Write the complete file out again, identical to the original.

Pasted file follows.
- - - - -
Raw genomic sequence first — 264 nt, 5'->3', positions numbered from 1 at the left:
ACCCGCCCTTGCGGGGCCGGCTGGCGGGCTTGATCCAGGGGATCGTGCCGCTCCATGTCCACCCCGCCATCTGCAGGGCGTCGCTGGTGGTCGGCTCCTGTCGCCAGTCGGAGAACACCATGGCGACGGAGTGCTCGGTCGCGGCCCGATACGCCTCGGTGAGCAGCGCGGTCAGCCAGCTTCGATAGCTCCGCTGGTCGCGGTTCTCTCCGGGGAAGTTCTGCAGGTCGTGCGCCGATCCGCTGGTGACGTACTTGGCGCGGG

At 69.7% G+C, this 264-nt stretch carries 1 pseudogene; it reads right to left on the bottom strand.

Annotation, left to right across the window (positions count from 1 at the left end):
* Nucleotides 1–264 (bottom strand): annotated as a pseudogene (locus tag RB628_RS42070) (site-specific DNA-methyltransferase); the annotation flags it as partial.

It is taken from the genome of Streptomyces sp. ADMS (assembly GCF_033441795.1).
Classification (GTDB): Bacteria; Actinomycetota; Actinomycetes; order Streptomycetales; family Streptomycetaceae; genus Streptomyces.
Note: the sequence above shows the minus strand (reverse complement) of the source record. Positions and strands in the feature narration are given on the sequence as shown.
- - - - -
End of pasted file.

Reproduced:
Raw genomic sequence first — 264 nt, 5'->3', positions numbered from 1 at the left:
ACCCGCCCTTGCGGGGCCGGCTGGCGGGCTTGATCCAGGGGATCGTGCCGCTCCATGTCCACCCCGCCATCTGCAGGGCGTCGCTGGTGGTCGGCTCCTGTCGCCAGTCGGAGAACACCATGGCGACGGAGTGCTCGGTCGCGGCCCGATACGCCTCGGTGAGCAGCGCGGTCAGCCAGCTTCGATAGCTCCGCTGGTCGCGGTTCTCTCCGGGGAAGTTCTGCAGGTCGTGCGCCGATCCGCTGGTGACGTACTTGGCGCGGG

At 69.7% G+C, this 264-nt stretch carries 1 pseudogene; it reads right to left on the bottom strand.

Annotation, left to right across the window (positions count from 1 at the left end):
* Nucleotides 1–264 (bottom strand): annotated as a pseudogene (locus tag RB628_RS42070) (site-specific DNA-methyltransferase); the annotation flags it as partial.

It is taken from the genome of Streptomyces sp. ADMS (assembly GCF_033441795.1).
Classification (GTDB): Bacteria; Actinomycetota; Actinomycetes; order Streptomycetales; family Streptomycetaceae; genus Streptomyces.
Note: the sequence above shows the minus strand (reverse complement) of the source record. Positions and strands in the feature narration are given on the sequence as shown.